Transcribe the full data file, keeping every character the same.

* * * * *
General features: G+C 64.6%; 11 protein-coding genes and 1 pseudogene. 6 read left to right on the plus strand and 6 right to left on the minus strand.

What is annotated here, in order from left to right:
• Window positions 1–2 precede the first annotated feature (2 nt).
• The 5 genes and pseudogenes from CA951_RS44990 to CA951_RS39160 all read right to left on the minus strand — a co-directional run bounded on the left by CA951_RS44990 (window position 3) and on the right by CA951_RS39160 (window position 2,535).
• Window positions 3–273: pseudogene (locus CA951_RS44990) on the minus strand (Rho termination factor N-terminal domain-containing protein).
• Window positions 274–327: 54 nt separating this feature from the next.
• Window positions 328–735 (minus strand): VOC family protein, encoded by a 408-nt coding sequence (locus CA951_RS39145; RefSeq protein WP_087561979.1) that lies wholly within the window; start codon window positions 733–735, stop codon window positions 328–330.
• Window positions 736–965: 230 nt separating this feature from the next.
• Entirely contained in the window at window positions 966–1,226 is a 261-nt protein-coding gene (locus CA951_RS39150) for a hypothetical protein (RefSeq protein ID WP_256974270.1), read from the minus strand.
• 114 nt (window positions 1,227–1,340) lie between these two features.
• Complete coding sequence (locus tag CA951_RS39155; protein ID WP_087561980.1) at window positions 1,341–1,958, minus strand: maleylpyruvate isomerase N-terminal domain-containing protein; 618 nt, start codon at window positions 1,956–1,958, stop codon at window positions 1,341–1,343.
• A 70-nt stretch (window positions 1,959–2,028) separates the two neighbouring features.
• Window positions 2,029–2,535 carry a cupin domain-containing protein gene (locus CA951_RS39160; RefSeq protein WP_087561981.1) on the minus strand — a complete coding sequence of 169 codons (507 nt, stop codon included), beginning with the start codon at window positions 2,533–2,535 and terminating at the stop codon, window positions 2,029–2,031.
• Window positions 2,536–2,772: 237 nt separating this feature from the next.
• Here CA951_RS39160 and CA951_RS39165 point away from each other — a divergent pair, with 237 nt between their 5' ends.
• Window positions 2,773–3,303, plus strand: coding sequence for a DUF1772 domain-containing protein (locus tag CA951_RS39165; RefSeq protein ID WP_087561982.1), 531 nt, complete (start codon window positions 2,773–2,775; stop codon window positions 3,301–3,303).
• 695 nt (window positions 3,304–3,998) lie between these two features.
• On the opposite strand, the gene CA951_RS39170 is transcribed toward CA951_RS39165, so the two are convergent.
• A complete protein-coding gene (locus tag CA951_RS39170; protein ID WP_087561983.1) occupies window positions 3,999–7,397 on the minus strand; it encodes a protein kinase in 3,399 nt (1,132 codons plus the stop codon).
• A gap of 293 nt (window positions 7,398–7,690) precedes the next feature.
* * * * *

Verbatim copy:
General features: G+C 64.6%; 11 protein-coding genes and 1 pseudogene. 6 read left to right on the plus strand and 6 right to left on the minus strand.

What is annotated here, in order from left to right:
• Window positions 1–2 precede the first annotated feature (2 nt).
• The 5 genes and pseudogenes from CA951_RS44990 to CA951_RS39160 all read right to left on the minus strand — a co-directional run bounded on the left by CA951_RS44990 (window position 3) and on the right by CA951_RS39160 (window position 2,535).
• Window positions 3–273: pseudogene (locus CA951_RS44990) on the minus strand (Rho termination factor N-terminal domain-containing protein).
• Window positions 274–327: 54 nt separating this feature from the next.
• Window positions 328–735 (minus strand): VOC family protein, encoded by a 408-nt coding sequence (locus CA951_RS39145; RefSeq protein WP_087561979.1) that lies wholly within the window; start codon window positions 733–735, stop codon window positions 328–330.
• Window positions 736–965: 230 nt separating this feature from the next.
• Entirely contained in the window at window positions 966–1,226 is a 261-nt protein-coding gene (locus CA951_RS39150) for a hypothetical protein (RefSeq protein ID WP_256974270.1), read from the minus strand.
• 114 nt (window positions 1,227–1,340) lie between these two features.
• Complete coding sequence (locus tag CA951_RS39155; protein ID WP_087561980.1) at window positions 1,341–1,958, minus strand: maleylpyruvate isomerase N-terminal domain-containing protein; 618 nt, start codon at window positions 1,956–1,958, stop codon at window positions 1,341–1,343.
• A 70-nt stretch (window positions 1,959–2,028) separates the two neighbouring features.
• Window positions 2,029–2,535 carry a cupin domain-containing protein gene (locus CA951_RS39160; RefSeq protein WP_087561981.1) on the minus strand — a complete coding sequence of 169 codons (507 nt, stop codon included), beginning with the start codon at window positions 2,533–2,535 and terminating at the stop codon, window positions 2,029–2,031.
• Window positions 2,536–2,772: 237 nt separating this feature from the next.
• Here CA951_RS39160 and CA951_RS39165 point away from each other — a divergent pair, with 237 nt between their 5' ends.
• Window positions 2,773–3,303, plus strand: coding sequence for a DUF1772 domain-containing protein (locus tag CA951_RS39165; RefSeq protein ID WP_087561982.1), 531 nt, complete (start codon window positions 2,773–2,775; stop codon window positions 3,301–3,303).
• 695 nt (window positions 3,304–3,998) lie between these two features.
• On the opposite strand, the gene CA951_RS39170 is transcribed toward CA951_RS39165, so the two are convergent.
• A complete protein-coding gene (locus tag CA951_RS39170; protein ID WP_087561983.1) occupies window positions 3,999–7,397 on the minus strand; it encodes a protein kinase in 3,399 nt (1,132 codons plus the stop codon).
• A gap of 293 nt (window positions 7,398–7,690) precedes the next feature.